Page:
Plumpton College was able to present its well-advanced strategic planning toolkit to the group and receive feedback on functionality and the presentation of information. The process helped to refine some elements of the resource and contextualise some of the broader organisational issues of which governors need to be aware when making decisions to move learning online.
Workers’ Educational Association has been developing the concept of ‘Flipped Governance’ underpinned by a set of digital principles and a capability framework. The development of the capability framework was thought to be of particular interest as it was created by repurposing one created by Heart of Worcestershire College in an Adult Community Learning context. Chris believes that this model of repurposing and co-creation needs to become more commonplace as the sector moves from a competitive stance to one of co-operation and rationalisation.
Chris has been involved in digital projects for over 15 years. He has reservations about previous strategies but believes that it is now all coming together. It’s an exciting time, he says, for staff who have been involved in the world of learning technologies:
“The sector spent a fortune purchasing a ridiculously large array of hardware and software while, at the same time, failing to engage in discussions around the pedagogical change required to ensure its effective use. We are now talking about the pedagogy, which is great, but we still need to support staff with the skills they will need to embed learning technologies within their practices. This is what the projects are focusing on, and the CPD resources they are developing are key to bringing about sector change.”
He is convinced that Learning Futures is making inroads into the ‘wrap around’ CPD that leaders and governors need so that they are equipped with the knowledge and skills to make good technology-led top-down decisions. These decisions, he says, will lead the organisation through change and support the bottom-up movement of teachers to design and deliver great online learning. The constituent parts, he says, are there, but they do need to be carefully packaged: “What you need to do is to deliver CPD to really busy people in a clear and concise way. Governors and leaders need a route map that shows the resources available, how to access them, some ideas for implementation, and some links to other strands and projects of interest.” There has to be clarity, he says, but also flexibility for people to choose a pathway through the resources that meets their needs and interests. If a busy curriculum manager is prepared to spend two hours of their valuable time investigating a new tool or practice, then they need to identify the benefits quickly or they will just give up. Time is at a premium and change is hard. There are limited windows and limited opportunities to grab the attention of a busy professional.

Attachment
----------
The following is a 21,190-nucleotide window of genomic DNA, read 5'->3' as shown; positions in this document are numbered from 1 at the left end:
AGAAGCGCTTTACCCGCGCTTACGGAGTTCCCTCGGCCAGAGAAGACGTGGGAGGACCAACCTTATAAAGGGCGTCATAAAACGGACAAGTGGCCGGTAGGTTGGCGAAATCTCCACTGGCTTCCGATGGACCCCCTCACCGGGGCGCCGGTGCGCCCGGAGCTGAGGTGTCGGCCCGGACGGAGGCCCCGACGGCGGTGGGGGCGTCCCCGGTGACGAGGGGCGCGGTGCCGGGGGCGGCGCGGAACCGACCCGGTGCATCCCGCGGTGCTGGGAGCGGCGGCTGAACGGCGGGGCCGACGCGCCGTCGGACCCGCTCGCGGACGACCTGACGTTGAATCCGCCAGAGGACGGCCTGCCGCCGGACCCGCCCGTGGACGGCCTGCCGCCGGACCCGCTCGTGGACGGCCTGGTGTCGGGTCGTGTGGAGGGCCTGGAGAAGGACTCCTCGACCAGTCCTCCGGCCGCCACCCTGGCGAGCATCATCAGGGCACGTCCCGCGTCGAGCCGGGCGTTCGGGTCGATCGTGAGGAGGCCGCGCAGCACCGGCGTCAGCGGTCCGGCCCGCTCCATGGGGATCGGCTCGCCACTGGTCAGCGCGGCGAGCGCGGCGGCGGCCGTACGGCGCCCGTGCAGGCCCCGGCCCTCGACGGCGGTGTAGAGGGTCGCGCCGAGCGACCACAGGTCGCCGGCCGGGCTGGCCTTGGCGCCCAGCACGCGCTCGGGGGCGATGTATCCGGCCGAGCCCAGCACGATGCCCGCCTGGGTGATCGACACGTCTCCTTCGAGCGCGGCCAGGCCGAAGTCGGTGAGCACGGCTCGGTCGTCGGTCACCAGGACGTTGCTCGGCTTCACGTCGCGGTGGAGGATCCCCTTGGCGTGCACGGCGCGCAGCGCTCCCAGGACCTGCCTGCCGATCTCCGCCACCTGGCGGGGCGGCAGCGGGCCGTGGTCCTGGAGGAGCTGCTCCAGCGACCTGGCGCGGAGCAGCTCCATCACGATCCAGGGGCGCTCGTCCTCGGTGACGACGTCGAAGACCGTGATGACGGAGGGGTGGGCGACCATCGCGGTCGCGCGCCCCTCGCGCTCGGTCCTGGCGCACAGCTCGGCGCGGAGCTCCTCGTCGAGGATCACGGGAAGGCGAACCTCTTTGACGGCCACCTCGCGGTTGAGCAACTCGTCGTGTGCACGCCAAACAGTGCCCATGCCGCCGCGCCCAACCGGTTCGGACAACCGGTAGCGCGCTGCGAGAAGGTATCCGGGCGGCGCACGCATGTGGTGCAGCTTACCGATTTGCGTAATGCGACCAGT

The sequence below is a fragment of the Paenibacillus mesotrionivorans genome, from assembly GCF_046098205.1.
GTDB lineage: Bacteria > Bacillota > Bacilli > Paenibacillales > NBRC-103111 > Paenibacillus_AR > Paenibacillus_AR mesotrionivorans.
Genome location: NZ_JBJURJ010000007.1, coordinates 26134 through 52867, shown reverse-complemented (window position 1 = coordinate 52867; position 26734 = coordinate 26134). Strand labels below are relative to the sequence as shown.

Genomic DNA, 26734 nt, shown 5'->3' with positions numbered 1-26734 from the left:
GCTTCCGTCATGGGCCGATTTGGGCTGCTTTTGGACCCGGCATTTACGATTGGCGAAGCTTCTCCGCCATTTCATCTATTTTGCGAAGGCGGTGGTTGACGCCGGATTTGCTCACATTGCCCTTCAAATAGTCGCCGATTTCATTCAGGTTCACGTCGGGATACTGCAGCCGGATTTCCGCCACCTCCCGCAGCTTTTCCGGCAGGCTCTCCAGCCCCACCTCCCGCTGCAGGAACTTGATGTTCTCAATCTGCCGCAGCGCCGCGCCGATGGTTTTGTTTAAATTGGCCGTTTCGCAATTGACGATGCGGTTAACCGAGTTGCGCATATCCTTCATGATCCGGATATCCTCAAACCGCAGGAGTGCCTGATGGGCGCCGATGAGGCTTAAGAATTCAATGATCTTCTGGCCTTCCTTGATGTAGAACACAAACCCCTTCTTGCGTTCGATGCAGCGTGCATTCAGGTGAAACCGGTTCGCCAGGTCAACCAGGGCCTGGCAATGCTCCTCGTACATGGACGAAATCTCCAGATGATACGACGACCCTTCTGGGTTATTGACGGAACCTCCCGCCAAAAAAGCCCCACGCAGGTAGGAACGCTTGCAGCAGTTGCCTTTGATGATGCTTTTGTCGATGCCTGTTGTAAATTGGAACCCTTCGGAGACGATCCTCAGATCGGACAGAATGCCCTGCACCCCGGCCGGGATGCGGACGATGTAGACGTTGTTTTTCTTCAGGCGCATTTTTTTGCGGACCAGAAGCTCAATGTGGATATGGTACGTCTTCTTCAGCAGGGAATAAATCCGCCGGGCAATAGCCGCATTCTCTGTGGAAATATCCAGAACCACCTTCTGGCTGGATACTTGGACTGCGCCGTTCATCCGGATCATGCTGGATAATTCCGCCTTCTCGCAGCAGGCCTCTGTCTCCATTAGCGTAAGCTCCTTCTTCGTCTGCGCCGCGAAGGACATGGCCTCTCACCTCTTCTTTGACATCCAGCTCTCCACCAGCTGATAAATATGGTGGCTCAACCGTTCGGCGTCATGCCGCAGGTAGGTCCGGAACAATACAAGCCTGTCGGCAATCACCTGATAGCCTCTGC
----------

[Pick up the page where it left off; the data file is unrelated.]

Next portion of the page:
The pace of change has been relentless for the education and training sector over the last few years, and there is no sign of a let-up. There are some in government, says Chris, who are even starting to question the intrinsic value of the training and skills sector: “I truly believe that technology can play a massive part in ensuring our education system is both fit for the future and world-class. The outcomes and outputs from the Learning Futures programme will prove to be a very valuable resource in supporting other providers as they set out on their own change journeys.”